They may be friends, but New England Patriots quarterback Tom Brady is speaking out against President Donald Trump's comments regarding National Football League players kneeling during the national anthem.
Brady, who linked arms with his teammates in a display of unity ahead of the Patriots' match-up with the Houston Texans on Sunday, told WEEI's Kirk & Callahan that he disagreed with the president's "divisive" comments.
“Yeah, I certainly disagree with what he said. I thought it was just divisive," Brady said on Monday. "Like I said, I just want to support my teammates. I am never one to say, 'Oh, that is wrong. That is right.' I do believe in what I believe in. I believe in bringing people together and respect and love and trust."
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He also said he heard the boos from fans in Gillette Stadium as about 16 Patriots players participated in the protest during the anthem.
"I think everyone has the right to do whatever they want to do," Brady said. "If you don't agree, that is fine. You can voice your disagreement, I think that is great. It's part of our democracy. As long as it is done in a peaceful, respectful way, that is what our country has been all about."
Brady has called Trump a "good friend" in the past and one of Trump's "Make America Great Again" hats was spotted in Brady's locker in 2015. Trump has often praised the quarterback on social media.
Brady skipped a White House visit with Trump in April when the team celebrated its fifth Super Bowl title.
Head coach Bill Belichick has also been publicly supportive of Trump, even writing him a letter that the then-president-elect called an endorsement.
On Monday, Belichick issued a statement supporting his players, but stopping short of criticizing Trump. He said he has spoken to his players but will be keeping those conversations private.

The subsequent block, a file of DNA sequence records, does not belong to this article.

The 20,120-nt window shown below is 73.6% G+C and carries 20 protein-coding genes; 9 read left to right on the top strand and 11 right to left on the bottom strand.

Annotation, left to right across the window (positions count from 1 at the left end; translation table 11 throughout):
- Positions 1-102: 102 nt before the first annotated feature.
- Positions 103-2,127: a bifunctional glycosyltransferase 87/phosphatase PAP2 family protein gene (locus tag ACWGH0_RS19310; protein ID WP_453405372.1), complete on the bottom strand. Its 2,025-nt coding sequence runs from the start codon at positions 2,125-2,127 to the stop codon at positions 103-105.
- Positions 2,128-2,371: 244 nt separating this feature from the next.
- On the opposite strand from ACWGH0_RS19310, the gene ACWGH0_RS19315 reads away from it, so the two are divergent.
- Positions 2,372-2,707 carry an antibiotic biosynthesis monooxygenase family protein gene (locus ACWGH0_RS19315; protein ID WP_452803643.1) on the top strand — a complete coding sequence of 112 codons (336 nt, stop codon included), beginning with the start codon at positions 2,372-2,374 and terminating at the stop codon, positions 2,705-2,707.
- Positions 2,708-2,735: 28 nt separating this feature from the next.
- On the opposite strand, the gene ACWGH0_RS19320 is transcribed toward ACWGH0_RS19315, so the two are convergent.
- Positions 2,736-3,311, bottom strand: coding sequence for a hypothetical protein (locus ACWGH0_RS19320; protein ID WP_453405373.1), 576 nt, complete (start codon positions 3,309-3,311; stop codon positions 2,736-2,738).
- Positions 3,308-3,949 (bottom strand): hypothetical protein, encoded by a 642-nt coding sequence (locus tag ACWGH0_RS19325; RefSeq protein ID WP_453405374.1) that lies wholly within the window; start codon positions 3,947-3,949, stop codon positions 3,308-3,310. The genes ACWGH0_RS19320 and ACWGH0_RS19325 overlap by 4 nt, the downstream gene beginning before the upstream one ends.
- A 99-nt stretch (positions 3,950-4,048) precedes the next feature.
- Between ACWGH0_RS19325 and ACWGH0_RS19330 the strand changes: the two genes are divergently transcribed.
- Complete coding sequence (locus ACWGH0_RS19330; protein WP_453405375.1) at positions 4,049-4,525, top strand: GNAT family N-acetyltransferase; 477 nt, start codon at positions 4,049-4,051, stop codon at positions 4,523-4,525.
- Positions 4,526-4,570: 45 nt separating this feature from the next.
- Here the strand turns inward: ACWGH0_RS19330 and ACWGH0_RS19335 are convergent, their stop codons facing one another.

"I will do what I feel is best for the team in my role as head coach, and collectively we will work together to find the best way to proceed," he said.
About 200 NFL players either kneeled down, linked arms or protested in some form on Sunday, days after Trump's controversial speech in Alabama that called for NFL owners to fire those who "disrespect our flag."
Only about six players kneeled during "The Star-Spangled Banner" last week.
Kneeling during the national anthem is a practice that began last season with then San Francisco 49er Colin Kaepernick kneeling to protest the treatment of African-Americans by police. Kaepernick is now a free agent.
Patriots owner Robert Kraft, another longtime friend of Trump, also spoke out over the weekend against the president's comments, saying he was "disappointed."
"Our players are intelligent, thoughtful and care deeply about our community and I support their right to peacefully affect social change and raise awareness in a manner that they feel is most impactful," he said in a statement on Sunday.
Massachusetts Gov. Charlie Baker and Boston Mayor Marty Walsh both addressed the issue on Monday, saying the president should stay out of the matter and focus on more pressing issues.
Former Pats offensive lineman Matt Light, however, came to Trump's defense, saying during a radio appearance that he was "ashamed" of the Patriots who chose to protest by taking a knee.